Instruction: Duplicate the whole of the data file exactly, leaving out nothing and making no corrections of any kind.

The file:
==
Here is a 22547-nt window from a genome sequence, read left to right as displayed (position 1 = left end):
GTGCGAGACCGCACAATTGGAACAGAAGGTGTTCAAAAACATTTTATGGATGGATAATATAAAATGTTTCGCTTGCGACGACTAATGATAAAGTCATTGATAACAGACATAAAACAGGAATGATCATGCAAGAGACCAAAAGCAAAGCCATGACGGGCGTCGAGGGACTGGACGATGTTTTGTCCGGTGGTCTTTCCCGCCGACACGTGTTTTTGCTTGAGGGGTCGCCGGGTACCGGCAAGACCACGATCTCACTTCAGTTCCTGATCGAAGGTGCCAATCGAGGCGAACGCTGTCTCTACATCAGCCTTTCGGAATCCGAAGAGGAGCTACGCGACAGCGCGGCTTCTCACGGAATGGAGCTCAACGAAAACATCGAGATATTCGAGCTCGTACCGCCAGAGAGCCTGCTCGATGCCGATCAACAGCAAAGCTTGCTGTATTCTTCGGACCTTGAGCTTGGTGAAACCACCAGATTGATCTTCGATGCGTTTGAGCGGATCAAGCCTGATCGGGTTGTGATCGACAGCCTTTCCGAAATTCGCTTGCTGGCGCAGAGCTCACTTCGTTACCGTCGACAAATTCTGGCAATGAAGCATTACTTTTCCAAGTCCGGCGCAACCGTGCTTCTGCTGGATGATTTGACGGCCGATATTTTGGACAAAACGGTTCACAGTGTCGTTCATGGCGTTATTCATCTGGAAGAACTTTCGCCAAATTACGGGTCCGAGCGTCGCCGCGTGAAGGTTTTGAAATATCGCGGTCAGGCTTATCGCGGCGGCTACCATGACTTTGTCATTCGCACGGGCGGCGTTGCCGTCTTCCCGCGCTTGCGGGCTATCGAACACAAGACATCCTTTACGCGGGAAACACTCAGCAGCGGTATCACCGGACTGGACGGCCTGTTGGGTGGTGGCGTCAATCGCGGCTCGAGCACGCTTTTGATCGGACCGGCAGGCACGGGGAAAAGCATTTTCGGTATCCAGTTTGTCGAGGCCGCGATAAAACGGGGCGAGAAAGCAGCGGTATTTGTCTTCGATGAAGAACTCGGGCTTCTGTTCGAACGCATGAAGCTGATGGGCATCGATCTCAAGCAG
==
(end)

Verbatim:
Here is a 22547-nt window from a genome sequence, read left to right as displayed (position 1 = left end):
GTGCGAGACCGCACAATTGGAACAGAAGGTGTTCAAAAACATTTTATGGATGGATAATATAAAATGTTTCGCTTGCGACGACTAATGATAAAGTCATTGATAACAGACATAAAACAGGAATGATCATGCAAGAGACCAAAAGCAAAGCCATGACGGGCGTCGAGGGACTGGACGATGTTTTGTCCGGTGGTCTTTCCCGCCGACACGTGTTTTTGCTTGAGGGGTCGCCGGGTACCGGCAAGACCACGATCTCACTTCAGTTCCTGATCGAAGGTGCCAATCGAGGCGAACGCTGTCTCTACATCAGCCTTTCGGAATCCGAAGAGGAGCTACGCGACAGCGCGGCTTCTCACGGAATGGAGCTCAACGAAAACATCGAGATATTCGAGCTCGTACCGCCAGAGAGCCTGCTCGATGCCGATCAACAGCAAAGCTTGCTGTATTCTTCGGACCTTGAGCTTGGTGAAACCACCAGATTGATCTTCGATGCGTTTGAGCGGATCAAGCCTGATCGGGTTGTGATCGACAGCCTTTCCGAAATTCGCTTGCTGGCGCAGAGCTCACTTCGTTACCGTCGACAAATTCTGGCAATGAAGCATTACTTTTCCAAGTCCGGCGCAACCGTGCTTCTGCTGGATGATTTGACGGCCGATATTTTGGACAAAACGGTTCACAGTGTCGTTCATGGCGTTATTCATCTGGAAGAACTTTCGCCAAATTACGGGTCCGAGCGTCGCCGCGTGAAGGTTTTGAAATATCGCGGTCAGGCTTATCGCGGCGGCTACCATGACTTTGTCATTCGCACGGGCGGCGTTGCCGTCTTCCCGCGCTTGCGGGCTATCGAACACAAGACATCCTTTACGCGGGAAACACTCAGCAGCGGTATCACCGGACTGGACGGCCTGTTGGGTGGTGGCGTCAATCGCGGCTCGAGCACGCTTTTGATCGGACCGGCAGGCACGGGGAAAAGCATTTTCGGTATCCAGTTTGTCGAGGCCGCGATAAAACGGGGCGAGAAAGCAGCGGTATTTGTCTTCGATGAAGAACTCGGGCTTCTGTTCGAACGCATGAAGCTGATGGGCATCGATCTCAAGCAG